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Basic Florida Estate Planning Documents

Regardless of what your estate planning needs may be, there are a few documents that every person should have to protect their needs.

Health Care Surrogate

Many people think that, if they are married, the spouse is automatically permitted to make health care decisions for them in the event they are unable to make decisions for themselves. This is not the case. It is important to create a Designation of a Health Care Surrogate to decide which people you want to be able to make health care decisions on your behalf should you not be able to do so. This is a document that is used while you are alive and terminates upon your death.

Durable Power of Attorney

In the event that, during the course of your life, a situation arises that keeps you from being able to handle your own financial affairs, a durable power of attorney allows you to name someone to assist in these matters. For example, if you are in the hospital and need your monthly bills paid, the person you designate as your power of attorney can pay bills for you until you are able to take your affairs back over. A durable power of attorney is another document that applies during your life and terminates upon your death.

Living Will

The choice to remain on life support is a personal one. Some people have religious beliefs where they don’t believe in living wills, while others don’t ever want to be kept alive on machines. This document allows your family members and doctors to be aware of your wishes regarding remaining on artificial living devices should the situation arise. It is very difficult to be a family member trying to make a decision on keeping a loved one alive or letting them go. It is hard to be in the right frame of mind in doing what the individual would want, rather than acting on their own personal desire to keep someone alive. By creating a living will, you have already made your wishes known and the doctor can rely on this document and not seek guidance from a grieving family.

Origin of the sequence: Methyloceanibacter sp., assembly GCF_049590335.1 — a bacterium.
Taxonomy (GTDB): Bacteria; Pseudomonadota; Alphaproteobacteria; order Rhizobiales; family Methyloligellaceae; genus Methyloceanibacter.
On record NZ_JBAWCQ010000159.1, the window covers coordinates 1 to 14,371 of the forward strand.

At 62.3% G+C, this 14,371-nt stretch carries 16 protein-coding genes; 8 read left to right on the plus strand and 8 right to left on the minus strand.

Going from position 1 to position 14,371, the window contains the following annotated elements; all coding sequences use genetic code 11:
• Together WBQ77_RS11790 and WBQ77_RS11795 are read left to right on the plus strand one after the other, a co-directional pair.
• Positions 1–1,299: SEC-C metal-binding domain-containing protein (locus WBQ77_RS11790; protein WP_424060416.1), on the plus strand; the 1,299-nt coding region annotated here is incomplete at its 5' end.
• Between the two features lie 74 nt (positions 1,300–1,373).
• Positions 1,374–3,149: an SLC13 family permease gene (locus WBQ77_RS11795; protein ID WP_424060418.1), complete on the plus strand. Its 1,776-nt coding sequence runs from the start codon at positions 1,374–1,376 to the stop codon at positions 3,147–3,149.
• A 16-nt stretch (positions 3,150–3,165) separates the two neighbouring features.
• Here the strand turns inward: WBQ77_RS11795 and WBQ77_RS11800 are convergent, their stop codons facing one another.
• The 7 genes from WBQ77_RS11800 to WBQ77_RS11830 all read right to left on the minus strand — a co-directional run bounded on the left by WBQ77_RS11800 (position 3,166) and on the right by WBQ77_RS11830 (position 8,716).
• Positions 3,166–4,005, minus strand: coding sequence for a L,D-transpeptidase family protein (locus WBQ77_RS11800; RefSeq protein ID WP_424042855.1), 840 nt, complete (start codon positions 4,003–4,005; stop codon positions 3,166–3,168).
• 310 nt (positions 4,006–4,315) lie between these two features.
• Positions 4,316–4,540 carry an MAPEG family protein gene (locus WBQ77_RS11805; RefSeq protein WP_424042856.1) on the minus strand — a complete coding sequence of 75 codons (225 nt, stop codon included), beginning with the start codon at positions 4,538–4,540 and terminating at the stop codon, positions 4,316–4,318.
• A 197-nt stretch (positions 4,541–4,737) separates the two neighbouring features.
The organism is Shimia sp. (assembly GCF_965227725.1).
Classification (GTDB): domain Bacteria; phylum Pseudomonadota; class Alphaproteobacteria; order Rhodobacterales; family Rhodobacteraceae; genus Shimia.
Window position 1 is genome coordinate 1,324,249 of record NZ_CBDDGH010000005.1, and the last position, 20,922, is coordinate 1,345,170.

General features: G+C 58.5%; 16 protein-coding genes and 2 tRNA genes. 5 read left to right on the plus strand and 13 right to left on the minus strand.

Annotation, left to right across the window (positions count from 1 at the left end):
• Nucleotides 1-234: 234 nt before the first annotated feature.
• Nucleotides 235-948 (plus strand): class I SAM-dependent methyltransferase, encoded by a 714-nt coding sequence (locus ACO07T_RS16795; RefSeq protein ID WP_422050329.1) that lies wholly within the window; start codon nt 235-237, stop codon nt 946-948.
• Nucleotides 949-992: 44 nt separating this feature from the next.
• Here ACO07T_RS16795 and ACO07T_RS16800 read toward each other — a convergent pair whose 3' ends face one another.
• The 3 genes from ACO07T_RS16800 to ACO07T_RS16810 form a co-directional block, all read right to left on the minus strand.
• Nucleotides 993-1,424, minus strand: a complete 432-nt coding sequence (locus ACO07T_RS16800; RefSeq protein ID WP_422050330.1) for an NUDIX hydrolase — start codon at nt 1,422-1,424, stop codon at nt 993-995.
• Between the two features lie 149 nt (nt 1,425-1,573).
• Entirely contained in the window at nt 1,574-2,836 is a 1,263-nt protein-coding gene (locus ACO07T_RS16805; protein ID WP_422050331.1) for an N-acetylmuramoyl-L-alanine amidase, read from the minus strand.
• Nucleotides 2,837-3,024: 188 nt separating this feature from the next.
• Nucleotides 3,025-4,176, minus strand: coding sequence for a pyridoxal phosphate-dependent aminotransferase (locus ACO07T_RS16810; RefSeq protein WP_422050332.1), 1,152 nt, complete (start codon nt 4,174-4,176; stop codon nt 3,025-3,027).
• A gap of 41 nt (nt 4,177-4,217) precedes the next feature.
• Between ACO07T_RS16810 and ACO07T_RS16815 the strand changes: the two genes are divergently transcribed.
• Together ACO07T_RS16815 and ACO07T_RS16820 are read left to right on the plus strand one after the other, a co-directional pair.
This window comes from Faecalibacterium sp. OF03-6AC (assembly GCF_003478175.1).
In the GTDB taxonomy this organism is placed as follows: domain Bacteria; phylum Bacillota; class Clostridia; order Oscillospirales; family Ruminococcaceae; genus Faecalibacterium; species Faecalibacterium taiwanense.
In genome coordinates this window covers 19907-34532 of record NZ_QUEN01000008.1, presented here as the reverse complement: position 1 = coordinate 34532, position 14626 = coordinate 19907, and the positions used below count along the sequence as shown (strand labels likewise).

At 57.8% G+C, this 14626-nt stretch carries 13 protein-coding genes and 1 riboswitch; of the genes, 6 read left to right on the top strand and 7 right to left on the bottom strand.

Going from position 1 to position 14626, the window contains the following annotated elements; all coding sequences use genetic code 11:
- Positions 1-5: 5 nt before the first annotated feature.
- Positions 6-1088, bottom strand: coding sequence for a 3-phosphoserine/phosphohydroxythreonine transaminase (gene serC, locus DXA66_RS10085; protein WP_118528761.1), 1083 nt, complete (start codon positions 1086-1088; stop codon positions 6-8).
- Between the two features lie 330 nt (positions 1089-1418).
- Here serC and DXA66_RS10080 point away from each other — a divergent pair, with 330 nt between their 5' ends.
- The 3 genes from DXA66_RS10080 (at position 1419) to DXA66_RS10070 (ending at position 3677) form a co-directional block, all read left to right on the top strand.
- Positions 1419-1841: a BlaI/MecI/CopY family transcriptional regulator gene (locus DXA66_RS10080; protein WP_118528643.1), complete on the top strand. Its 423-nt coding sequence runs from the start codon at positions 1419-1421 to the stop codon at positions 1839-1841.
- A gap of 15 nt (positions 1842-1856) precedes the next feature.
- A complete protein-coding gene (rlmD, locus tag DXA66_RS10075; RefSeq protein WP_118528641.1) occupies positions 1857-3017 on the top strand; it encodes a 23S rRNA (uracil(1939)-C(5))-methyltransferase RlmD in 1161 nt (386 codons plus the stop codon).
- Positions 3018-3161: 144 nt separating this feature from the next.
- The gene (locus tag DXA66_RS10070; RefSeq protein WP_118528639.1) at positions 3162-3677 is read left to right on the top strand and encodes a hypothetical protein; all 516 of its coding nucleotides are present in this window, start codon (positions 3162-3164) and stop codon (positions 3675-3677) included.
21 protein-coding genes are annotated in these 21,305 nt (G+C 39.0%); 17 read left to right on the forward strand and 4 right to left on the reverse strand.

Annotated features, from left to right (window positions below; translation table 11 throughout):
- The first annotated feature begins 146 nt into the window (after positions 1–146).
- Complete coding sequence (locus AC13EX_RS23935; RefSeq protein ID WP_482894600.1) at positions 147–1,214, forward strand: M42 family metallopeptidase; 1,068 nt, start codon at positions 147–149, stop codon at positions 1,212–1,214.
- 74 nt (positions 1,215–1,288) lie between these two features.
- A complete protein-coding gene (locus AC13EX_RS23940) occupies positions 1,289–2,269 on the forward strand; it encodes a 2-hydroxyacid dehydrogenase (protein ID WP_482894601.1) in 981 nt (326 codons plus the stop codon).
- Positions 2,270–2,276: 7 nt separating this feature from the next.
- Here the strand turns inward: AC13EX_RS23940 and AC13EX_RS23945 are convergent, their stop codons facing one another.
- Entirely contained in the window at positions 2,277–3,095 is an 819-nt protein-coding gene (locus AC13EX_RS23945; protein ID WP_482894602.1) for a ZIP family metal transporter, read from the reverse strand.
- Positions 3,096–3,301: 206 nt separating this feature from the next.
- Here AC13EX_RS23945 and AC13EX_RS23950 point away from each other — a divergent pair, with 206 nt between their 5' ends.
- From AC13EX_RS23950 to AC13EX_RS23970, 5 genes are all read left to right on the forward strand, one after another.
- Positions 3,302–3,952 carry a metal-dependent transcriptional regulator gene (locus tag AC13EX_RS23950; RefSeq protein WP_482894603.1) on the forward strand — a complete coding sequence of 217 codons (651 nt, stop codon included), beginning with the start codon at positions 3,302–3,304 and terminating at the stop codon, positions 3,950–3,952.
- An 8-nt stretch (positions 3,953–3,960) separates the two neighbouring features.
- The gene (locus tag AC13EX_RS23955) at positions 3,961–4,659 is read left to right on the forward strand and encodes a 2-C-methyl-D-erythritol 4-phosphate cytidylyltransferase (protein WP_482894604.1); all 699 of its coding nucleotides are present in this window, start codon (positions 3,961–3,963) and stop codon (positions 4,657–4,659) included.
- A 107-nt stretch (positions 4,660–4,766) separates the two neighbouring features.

Last Will and Testament

The ultimate question is: where do I want my assets to go when I die? If you don't have a Last Will and Testament, then the court and your loved ones do not know your wishes as to where you want your assets to be distributed upon your death. When this is the case, the State of Florida will distribute your assets based on the intestate laws in place at the time of your death. This means that your assets may or may not end up with those you wish to have them. By creating a Last Will and Testament, you are giving instruction as to how you want your assets to be distributed upon your death. By completing this document, it will still be necessary to go through the probate court — which can be time consuming and costly, and which is why a trust may be a better option for you.

Speaking with an experienced estate planning attorney at the firm of Jennifer L. Hamey, PA will allow you to determine what is best for the needs of you and your family.

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